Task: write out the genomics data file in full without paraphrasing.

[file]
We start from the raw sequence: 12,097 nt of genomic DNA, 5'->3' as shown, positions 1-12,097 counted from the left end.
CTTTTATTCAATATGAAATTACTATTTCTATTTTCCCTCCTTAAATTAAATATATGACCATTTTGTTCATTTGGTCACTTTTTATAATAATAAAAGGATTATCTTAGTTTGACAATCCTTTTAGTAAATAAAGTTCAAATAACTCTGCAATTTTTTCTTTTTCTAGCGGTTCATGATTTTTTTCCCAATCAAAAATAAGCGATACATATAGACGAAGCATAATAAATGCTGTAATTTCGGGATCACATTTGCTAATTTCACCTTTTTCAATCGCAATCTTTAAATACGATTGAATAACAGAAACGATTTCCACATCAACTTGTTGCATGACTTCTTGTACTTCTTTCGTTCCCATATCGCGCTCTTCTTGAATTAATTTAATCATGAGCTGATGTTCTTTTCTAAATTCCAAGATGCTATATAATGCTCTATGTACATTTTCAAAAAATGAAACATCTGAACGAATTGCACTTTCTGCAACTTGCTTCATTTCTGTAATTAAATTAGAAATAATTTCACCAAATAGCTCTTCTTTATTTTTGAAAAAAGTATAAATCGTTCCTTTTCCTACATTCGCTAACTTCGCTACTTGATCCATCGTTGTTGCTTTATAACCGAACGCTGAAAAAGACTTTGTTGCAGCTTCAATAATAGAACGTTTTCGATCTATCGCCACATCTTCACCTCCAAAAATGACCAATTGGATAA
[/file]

We start from the raw sequence: 12,097 nt of genomic DNA, 5'->3' as shown, positions 1-12,097 counted from the left end.
CTTTTATTCAATATGAAATTACTATTTCTATTTTCCCTCCTTAAATTAAATATATGACCATTTTGTTCATTTGGTCACTTTTTATAATAATAAAAGGATTATCTTAGTTTGACAATCCTTTTAGTAAATAAAGTTCAAATAACTCTGCAATTTTTTCTTTTTCTAGCGGTTCATGATTTTTTTCCCAATCAAAAATAAGCGATACATATAGACGAAGCATAATAAATGCTGTAATTTCGGGATCACATTTGCTAATTTCACCTTTTTCAATCGCAATCTTTAAATACGATTGAATAACAGAAACGATTTCCACATCAACTTGTTGCATGACTTCTTGTACTTCTTTCGTTCCCATATCGCGCTCTTCTTGAATTAATTTAATCATGAGCTGATGTTCTTTTCTAAATTCCAAGATGCTATATAATGCTCTATGTACATTTTCAAAAAATGAAACATCTGAACGAATTGCACTTTCTGCAACTTGCTTCATTTCTGTAATTAAATTAGAAATAATTTCACCAAATAGCTCTTCTTTATTTTTGAAAAAAGTATAAATCGTTCCTTTTCCTACATTCGCTAACTTCGCTACTTGATCCATCGTTGTTGCTTTATAACCGAACGCTGAAAAAGACTTTGTTGCAGCTTCAATAATAGAACGTTTTCGATCTATCGCCACATCTTCACCTCCAAAAATGACCAATTGGATAA